February 7, 2013

'He could be anywhere'

A historic manhunt is launched to find a military-trained ex-cop accused of killing 3, but jittery police officers accidentally shoot at – and sometimes hit – innocent citizens.

The Associated Press

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Flowers placed on a police vehicle near the area where a shooting took place in Riverside, Calif, Thursday. Thousands of police officers are searching for one of their own: a former Los Angeles officer, Christopher Dorner, who is angry over his firing and is sought in a deadly shooting rampage after warning he would wage "warfare" on those who wronged him, authorities said.

AP photo

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Police respond in Riverside, Calif., early Thursday morning, in search of the former LAPD officer accused of killing one police officer and critically wounding another.

AP photo

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Related headlines

Monica Quan and her fiance, Keith Lawrence, were found shot in their car at a parking structure at their condominium on Sunday in Irvine. Quan, 28, was an assistant women's basketball coach at Cal State Fullerton. Lawrence, 27, was a public safety officer at the University of Southern California.

Police said Dorner implicated himself in the couple's killings in the manifesto posted on Facebook. They believe he was the one who wrote it because there were details in it only he would know.

In the post, Dorner wrote that he knew he would be vilified by the LAPD and the news media, but that "unfortunately, this is a necessary evil that I do not enjoy but must partake and complete for substantial change to occur within the LAPD and reclaim my name."

Dorner was with the LAPD from 2005 until 2008.

According to documents from a court of appeals hearing, Dorner was fired from the LAPD after he made a complaint against his field training officer, Sgt. Teresa Evans. Dorner said that in the course of an arrest, Evans kicked suspect Christopher Gettler, a schizophrenic with severe dementia.

Richard Gettler, the schizophrenic man's father, gave testimony that supported Dorner's claim. After his son was returned home on July 28, 2007, Richard Gettler asked "if he had been in a fight because his face was puffy" and his son responded that he was kicked twice in the chest by a police officer.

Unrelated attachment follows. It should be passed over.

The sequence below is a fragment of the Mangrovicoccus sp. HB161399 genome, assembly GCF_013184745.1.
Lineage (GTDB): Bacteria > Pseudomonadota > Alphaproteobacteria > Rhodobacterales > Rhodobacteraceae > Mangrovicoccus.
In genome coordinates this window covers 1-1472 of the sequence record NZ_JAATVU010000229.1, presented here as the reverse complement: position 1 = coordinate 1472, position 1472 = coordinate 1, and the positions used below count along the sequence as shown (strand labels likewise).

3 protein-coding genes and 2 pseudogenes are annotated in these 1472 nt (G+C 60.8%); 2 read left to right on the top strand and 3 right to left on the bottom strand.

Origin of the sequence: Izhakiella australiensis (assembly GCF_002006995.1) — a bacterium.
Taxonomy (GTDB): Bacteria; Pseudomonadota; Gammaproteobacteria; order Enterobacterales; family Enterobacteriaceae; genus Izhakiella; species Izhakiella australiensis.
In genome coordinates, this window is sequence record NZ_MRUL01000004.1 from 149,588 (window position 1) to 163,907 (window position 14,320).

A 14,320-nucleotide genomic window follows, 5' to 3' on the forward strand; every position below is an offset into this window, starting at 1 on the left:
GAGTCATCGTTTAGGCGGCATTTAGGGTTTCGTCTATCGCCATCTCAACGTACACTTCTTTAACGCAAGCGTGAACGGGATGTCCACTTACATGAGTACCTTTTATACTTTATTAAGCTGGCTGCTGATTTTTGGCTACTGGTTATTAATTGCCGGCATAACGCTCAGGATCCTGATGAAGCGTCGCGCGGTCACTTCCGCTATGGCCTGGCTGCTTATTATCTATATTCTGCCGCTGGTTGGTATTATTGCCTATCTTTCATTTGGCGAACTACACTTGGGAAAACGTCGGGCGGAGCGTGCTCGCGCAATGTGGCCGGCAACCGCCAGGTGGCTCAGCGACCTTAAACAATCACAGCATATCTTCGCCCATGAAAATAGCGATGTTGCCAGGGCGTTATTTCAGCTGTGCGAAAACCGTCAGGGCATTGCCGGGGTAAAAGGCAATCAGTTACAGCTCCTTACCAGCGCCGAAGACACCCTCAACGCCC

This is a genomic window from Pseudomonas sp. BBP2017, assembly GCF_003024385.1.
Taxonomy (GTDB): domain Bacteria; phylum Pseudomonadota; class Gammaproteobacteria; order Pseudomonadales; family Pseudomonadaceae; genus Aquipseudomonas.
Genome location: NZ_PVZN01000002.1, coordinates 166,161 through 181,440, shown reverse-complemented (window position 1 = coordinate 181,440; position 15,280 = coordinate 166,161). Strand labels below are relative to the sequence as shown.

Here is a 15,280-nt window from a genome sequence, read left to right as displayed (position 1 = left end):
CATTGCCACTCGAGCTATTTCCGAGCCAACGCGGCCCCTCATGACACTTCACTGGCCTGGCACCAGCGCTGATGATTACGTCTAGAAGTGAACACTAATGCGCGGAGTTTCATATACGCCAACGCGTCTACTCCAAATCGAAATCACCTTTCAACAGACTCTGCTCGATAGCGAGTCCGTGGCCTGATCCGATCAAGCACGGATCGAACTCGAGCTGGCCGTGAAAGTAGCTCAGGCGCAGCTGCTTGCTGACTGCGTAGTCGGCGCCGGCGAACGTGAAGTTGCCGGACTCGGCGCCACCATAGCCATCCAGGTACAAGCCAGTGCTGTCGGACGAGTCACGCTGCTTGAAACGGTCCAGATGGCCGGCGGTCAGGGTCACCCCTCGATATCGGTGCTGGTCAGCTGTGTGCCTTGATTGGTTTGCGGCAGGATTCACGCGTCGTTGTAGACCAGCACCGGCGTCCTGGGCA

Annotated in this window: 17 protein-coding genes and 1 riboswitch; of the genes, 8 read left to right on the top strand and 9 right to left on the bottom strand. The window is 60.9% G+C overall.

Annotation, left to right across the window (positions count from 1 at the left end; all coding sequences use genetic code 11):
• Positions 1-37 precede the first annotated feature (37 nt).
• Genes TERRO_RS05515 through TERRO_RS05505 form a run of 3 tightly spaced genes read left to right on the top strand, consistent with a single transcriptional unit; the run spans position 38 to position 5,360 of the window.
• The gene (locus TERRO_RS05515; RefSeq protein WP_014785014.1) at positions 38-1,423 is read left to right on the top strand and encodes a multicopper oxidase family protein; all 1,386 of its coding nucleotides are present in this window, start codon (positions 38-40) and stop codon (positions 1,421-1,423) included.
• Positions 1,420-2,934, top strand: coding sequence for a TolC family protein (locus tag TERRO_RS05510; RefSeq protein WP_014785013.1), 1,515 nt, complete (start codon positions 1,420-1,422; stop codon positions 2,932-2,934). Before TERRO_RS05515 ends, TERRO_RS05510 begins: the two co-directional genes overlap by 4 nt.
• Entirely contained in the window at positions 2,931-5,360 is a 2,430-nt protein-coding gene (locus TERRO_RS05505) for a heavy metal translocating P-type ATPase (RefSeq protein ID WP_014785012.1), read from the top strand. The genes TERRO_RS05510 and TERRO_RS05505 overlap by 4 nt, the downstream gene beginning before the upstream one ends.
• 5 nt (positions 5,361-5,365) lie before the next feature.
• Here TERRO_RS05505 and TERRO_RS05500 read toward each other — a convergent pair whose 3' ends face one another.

Quan's father, a former LAPD captain who became a lawyer in retirement, represented Dorner in front of the Board of Rights, a tribunal that ruled against Dorner, police said. Randal Quan retired in 2002 and later served as chief of police at Cal Poly Pomona before he started practicing law. Quan did not immediately return a message seeking comment.

Dorner said in his online rant that after his dismissal that he lost everything, including his relationships with his mother, sister and close friends.

"Self-preservation is no longer important to me. I do not fear death as I died long ago," the manifesto said. "I was told by my mother that sometimes bad things happen to good people. I refuse to accept that."

Dorner said he would use all of his training to avoid capture and track his targets.

Dorner also had served in the Naval Reserves, earning a rifle marksman ribbon and pistol expert medal. He was assigned to a naval undersea warfare unit and various aviation training units, according to military records, and took a leave from the LAPD and deployed to Bahrain in 2006 and 2007.

"I will utilize every bit of small arms training, demolition, ordinance and survival training I've been given," the manifesto read. "You have misjudged a sleeping giant."

Earlier Thursday, two LAPD officers en route to provide security to one of Dorner's possible targets, were flagged down by a resident at a gas station in Corona who reporting seeing the suspect. The officers then followed a pickup truck until it stopped. The driver, believed to be Dorner, got out and fired a rifle, police said. A bullet grazed an officer's head.

Later, two officers on routine patrol in neighboring Riverside were ambushed at a stoplight by a motorist who drove up next to them and opened fire with a rifle. One died and the other was seriously wounded but was expected to survive, Riverside police Chief Sergio Diaz said.

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Additional Photos

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This undated photo released by the Los Angeles Police Department shows a security camera video grab of the vehicle believed to be driven by suspect Christopher Dorner, a former Los Angeles officer.

AP photo

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Police respond in Riverside, Calif., early Thursday morning, after one officer was killed and another critically wounded in a shoot out with a murder suspect.

AP photo

 


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